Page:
Current Nature: Make Way For Turtles

Dr. Sarah Bois •

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A snapping turtle on Pout Pond Road in the moors.

In recent weeks, you may have noticed many turtles traveling around the island. We’ve gotten so many reports of snapping and painted turtles crossing roads and nesting in some inopportune locations that they may need their own Instagram (#nantucketturtlespotter).

Why did the turtles cross the road? To get to the other side of course! The turtles are crisscrossing roads, paths, driveways, and uplands to get to their nesting grounds. Now is prime nesting time for all of our turtle species. Nesting season is temperature dependent, but generally peaks in mid-June. You’ll see them wandering out of the water into the upland, sometimes crossing roads and paths to reach a favorite nesting spot.

Female snapper digging a nest at LLNF
A female snapper digging a nest at the Linda Loring Nature Foundation off Eel Point Road.

On Nantucket, we have three species of turtles (not counting the sea turtles we may occasionally see in water or on the shore): Spotted, painted, and snapping turtles. Spotted turtles (Clemmys guttata) are my personal favorite. The smallest of the three, these freshwater turtles are found in places like Squam Swamp and Squam Farm as well as the Windswept Cranberry Bogs and even way out on Eel Point Road at the Linda Loring Nature Foundation (LLNF), though in fewer numbers. The small, black turtles are dotted with yellow spots making them seem like characters in a picture book. As hatchlings, they usually have one spot per scute (or plate) on their shell. As they age, more spots develop. The pattern and number of spots is unique to each turtle and can be used to identify individuals. Think of it like an individual constellation on their backs!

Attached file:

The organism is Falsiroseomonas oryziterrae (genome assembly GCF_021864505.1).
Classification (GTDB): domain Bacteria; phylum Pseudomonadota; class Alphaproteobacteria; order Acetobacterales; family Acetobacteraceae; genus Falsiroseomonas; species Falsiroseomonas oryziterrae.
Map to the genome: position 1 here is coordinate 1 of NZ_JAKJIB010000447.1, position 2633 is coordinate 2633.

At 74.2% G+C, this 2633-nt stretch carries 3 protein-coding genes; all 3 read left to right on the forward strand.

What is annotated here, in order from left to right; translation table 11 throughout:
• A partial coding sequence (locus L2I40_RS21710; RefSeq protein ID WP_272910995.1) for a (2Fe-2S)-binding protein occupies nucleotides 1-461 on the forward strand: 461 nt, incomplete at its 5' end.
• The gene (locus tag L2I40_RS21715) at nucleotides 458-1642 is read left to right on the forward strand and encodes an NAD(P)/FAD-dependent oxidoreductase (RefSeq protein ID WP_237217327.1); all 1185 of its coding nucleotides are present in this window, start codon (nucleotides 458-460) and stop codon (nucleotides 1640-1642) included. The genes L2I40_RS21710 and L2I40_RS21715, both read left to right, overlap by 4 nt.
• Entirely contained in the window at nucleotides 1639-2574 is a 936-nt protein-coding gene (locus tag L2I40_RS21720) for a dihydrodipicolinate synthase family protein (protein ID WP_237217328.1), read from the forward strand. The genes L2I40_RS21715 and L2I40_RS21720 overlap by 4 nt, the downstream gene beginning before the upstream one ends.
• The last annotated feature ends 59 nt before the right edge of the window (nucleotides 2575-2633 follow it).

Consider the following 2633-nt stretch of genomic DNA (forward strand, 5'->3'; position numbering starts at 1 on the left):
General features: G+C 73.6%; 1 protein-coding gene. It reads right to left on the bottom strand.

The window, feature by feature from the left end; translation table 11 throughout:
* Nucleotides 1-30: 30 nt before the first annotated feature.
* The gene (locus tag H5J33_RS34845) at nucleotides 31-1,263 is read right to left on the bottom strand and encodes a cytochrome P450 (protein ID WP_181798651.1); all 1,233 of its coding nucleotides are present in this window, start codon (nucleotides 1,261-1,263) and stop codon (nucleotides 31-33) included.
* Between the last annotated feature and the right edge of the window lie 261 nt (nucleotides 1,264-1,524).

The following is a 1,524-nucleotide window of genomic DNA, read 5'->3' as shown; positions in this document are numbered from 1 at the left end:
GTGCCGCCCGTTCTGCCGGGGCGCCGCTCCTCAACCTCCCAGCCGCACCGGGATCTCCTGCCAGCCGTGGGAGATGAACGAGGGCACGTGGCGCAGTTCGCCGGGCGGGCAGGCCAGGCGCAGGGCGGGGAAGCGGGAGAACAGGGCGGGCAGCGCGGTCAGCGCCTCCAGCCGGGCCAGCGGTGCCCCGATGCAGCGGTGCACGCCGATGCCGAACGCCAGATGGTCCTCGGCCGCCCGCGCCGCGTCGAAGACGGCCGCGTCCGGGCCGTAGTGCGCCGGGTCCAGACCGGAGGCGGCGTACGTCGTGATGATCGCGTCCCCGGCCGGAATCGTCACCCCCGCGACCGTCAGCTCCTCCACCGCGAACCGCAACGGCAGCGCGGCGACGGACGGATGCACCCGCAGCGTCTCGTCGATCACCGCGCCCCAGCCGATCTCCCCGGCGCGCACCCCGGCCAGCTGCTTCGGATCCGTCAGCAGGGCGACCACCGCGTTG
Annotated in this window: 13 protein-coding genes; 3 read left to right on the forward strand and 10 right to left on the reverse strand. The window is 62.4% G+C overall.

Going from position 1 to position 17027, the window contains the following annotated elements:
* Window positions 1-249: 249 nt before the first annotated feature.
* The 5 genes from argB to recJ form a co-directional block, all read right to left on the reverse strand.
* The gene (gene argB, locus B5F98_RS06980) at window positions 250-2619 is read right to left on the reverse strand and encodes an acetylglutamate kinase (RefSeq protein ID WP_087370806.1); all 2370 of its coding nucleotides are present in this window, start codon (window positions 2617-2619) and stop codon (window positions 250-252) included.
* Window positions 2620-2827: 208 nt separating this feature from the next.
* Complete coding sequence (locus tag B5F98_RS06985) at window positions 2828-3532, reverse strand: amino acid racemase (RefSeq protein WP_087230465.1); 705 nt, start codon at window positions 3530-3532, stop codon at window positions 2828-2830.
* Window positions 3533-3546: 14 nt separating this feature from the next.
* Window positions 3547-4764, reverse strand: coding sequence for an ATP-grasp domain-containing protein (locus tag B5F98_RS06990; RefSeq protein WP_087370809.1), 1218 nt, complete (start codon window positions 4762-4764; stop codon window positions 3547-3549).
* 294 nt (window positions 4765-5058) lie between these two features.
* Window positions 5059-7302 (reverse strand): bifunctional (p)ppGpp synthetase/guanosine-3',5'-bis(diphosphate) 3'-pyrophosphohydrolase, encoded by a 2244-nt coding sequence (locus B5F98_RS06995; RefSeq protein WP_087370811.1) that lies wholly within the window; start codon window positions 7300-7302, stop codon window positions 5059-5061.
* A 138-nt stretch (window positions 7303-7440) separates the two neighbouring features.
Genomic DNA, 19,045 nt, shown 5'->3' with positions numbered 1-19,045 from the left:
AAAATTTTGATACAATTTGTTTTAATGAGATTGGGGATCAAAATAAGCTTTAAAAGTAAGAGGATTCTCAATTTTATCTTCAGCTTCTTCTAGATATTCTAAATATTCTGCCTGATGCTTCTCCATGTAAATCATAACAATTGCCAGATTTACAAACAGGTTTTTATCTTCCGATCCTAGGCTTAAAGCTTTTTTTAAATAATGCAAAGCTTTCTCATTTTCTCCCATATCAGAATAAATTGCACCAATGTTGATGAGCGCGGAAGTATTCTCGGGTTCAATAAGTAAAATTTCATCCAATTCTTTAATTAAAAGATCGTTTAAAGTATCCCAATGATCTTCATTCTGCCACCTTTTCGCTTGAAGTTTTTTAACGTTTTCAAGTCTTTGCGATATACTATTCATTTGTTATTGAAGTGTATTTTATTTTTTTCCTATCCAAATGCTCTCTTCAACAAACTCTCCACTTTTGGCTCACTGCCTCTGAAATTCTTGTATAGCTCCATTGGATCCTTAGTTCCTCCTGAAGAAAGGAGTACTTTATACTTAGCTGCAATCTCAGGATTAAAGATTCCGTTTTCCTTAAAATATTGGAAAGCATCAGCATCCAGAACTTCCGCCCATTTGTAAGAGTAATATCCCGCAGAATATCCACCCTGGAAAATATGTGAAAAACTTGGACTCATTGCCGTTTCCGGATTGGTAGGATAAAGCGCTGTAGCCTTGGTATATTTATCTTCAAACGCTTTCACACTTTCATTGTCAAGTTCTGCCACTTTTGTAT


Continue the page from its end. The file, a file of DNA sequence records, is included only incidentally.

Spotted turtles are a protected species in many parts of their range. They have been in decline for habitat loss, but also because of the pet trade where their cute features also make them vulnerable to illegal harvest and sale.